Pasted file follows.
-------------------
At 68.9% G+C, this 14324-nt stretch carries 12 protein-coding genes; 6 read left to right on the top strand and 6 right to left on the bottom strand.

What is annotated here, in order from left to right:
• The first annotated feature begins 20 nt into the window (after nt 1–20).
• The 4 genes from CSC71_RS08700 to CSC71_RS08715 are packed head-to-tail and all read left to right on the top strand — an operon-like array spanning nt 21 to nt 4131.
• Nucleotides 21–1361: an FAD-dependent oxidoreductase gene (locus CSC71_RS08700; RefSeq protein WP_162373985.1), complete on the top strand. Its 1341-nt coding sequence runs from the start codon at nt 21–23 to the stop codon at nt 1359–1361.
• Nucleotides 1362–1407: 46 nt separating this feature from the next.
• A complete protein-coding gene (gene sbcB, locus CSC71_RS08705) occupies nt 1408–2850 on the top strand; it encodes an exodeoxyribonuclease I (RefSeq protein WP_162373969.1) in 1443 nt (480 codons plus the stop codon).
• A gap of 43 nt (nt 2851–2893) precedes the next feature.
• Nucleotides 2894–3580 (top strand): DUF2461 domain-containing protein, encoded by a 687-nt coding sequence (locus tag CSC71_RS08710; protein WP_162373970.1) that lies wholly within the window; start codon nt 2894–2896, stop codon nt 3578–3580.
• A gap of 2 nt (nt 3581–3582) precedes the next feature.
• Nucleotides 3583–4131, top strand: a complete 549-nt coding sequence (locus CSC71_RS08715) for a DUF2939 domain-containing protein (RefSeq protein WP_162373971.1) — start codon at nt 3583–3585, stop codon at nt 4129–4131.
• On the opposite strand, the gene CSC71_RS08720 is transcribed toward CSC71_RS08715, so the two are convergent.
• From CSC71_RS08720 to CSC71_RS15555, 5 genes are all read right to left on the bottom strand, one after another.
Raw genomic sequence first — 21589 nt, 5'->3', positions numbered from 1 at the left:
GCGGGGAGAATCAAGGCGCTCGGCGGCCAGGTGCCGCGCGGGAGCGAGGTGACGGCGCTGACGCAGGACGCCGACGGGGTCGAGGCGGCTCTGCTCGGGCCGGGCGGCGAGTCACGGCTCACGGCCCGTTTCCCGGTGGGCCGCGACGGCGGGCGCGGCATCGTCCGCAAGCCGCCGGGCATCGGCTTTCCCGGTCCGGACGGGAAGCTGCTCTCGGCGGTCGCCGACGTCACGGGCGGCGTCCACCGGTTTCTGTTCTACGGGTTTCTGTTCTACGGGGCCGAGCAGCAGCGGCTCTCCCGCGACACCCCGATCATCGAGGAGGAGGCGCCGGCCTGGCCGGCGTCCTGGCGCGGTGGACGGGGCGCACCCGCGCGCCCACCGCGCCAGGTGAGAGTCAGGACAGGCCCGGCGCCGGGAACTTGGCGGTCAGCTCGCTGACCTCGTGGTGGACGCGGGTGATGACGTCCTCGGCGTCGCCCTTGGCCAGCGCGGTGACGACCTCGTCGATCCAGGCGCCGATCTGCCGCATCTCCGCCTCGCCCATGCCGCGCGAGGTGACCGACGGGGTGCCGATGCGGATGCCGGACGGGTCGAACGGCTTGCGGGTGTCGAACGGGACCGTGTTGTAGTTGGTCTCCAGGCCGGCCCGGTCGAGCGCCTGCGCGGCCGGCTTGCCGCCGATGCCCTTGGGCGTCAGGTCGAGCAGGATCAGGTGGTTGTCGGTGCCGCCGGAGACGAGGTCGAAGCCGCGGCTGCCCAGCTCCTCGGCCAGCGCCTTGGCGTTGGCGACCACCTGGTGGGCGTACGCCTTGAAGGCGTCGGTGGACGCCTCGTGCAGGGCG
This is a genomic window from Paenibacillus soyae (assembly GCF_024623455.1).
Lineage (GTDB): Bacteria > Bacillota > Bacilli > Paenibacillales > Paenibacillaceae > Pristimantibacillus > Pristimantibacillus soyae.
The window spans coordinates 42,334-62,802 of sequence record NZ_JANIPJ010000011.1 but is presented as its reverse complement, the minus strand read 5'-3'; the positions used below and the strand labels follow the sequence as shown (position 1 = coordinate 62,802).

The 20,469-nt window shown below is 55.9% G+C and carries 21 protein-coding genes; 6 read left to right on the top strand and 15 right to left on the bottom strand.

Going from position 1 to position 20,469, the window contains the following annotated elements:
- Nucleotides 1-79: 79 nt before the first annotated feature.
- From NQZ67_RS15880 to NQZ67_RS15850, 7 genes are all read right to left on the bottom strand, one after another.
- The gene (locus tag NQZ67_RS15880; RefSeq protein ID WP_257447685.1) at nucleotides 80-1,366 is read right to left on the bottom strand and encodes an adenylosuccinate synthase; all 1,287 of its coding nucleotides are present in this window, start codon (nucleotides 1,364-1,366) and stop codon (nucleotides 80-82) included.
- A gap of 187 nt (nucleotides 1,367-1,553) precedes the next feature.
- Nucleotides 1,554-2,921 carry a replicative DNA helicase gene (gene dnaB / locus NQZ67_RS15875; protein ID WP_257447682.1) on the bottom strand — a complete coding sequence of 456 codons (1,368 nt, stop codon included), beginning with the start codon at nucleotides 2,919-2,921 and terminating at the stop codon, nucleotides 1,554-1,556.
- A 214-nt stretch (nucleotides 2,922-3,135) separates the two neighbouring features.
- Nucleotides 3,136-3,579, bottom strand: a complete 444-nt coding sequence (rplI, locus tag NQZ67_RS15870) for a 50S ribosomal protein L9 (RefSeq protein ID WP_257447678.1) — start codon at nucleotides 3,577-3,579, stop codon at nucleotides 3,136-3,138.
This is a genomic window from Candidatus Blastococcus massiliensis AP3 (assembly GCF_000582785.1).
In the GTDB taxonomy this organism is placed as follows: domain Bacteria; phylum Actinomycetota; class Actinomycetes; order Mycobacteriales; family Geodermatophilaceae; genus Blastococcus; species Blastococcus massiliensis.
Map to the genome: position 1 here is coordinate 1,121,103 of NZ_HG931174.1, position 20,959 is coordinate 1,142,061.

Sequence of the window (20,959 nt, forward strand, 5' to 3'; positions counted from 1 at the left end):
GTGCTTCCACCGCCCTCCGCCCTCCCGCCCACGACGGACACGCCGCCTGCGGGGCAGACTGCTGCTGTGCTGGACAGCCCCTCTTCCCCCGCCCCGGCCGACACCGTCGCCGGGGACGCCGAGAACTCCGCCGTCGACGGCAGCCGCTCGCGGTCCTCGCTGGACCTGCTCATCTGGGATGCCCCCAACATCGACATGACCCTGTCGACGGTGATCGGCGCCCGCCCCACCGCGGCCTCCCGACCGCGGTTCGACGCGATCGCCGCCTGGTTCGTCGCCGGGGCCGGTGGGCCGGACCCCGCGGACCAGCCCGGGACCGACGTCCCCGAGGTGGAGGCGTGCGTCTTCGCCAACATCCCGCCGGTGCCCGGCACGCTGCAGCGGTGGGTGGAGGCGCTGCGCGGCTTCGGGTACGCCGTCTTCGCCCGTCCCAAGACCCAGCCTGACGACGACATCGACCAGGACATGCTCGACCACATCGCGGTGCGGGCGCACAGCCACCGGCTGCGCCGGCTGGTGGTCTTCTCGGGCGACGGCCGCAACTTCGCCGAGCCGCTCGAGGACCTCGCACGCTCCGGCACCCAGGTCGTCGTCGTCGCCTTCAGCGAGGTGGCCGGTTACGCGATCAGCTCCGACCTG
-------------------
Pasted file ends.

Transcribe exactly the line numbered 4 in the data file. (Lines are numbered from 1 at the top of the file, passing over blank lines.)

• The 4 genes from CSC71_RS08700 to CSC71_RS08715 are packed head-to-tail and all read left to right on the top strand — an operon-like array spanning nt 21 to nt 4131.